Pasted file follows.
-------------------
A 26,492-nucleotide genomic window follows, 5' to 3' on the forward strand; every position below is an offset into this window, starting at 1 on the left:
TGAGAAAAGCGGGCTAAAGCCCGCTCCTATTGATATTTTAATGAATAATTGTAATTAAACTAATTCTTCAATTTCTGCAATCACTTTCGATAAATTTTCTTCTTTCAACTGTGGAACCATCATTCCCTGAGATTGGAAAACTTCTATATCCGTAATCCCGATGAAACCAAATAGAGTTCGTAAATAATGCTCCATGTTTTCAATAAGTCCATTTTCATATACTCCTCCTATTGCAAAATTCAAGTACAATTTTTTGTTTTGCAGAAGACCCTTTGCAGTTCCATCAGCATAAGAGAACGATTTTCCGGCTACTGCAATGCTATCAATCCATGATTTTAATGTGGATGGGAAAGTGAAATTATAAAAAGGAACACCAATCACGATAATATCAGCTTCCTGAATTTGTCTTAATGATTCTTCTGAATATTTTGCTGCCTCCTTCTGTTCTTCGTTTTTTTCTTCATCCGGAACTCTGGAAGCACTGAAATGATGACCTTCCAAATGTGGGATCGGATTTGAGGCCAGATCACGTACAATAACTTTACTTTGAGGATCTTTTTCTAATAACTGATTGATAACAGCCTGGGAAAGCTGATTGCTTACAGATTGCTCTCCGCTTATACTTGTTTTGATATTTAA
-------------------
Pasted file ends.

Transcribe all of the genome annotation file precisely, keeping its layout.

A 26,492-nucleotide genomic window follows, 5' to 3' on the forward strand; every position below is an offset into this window, starting at 1 on the left:
TGAGAAAAGCGGGCTAAAGCCCGCTCCTATTGATATTTTAATGAATAATTGTAATTAAACTAATTCTTCAATTTCTGCAATCACTTTCGATAAATTTTCTTCTTTCAACTGTGGAACCATCATTCCCTGAGATTGGAAAACTTCTATATCCGTAATCCCGATGAAACCAAATAGAGTTCGTAAATAATGCTCCATGTTTTCAATAAGTCCATTTTCATATACTCCTCCTATTGCAAAATTCAAGTACAATTTTTTGTTTTGCAGAAGACCCTTTGCAGTTCCATCAGCATAAGAGAACGATTTTCCGGCTACTGCAATGCTATCAATCCATGATTTTAATGTGGATGGGAAAGTGAAATTATAAAAAGGAACACCAATCACGATAATATCAGCTTCCTGAATTTGTCTTAATGATTCTTCTGAATATTTTGCTGCCTCCTTCTGTTCTTCGTTTTTTTCTTCATCCGGAACTCTGGAAGCACTGAAATGATGACCTTCCAAATGTGGGATCGGATTTGAGGCCAGATCACGTACAATAACTTTACTTTGAGGATCTTTTTCTAATAACTGATTGATAACAGCCTGGGAAAGCTGATTGCTTACAGATTGCTCTCCGCTTATACTTGTTTTGATATTTAA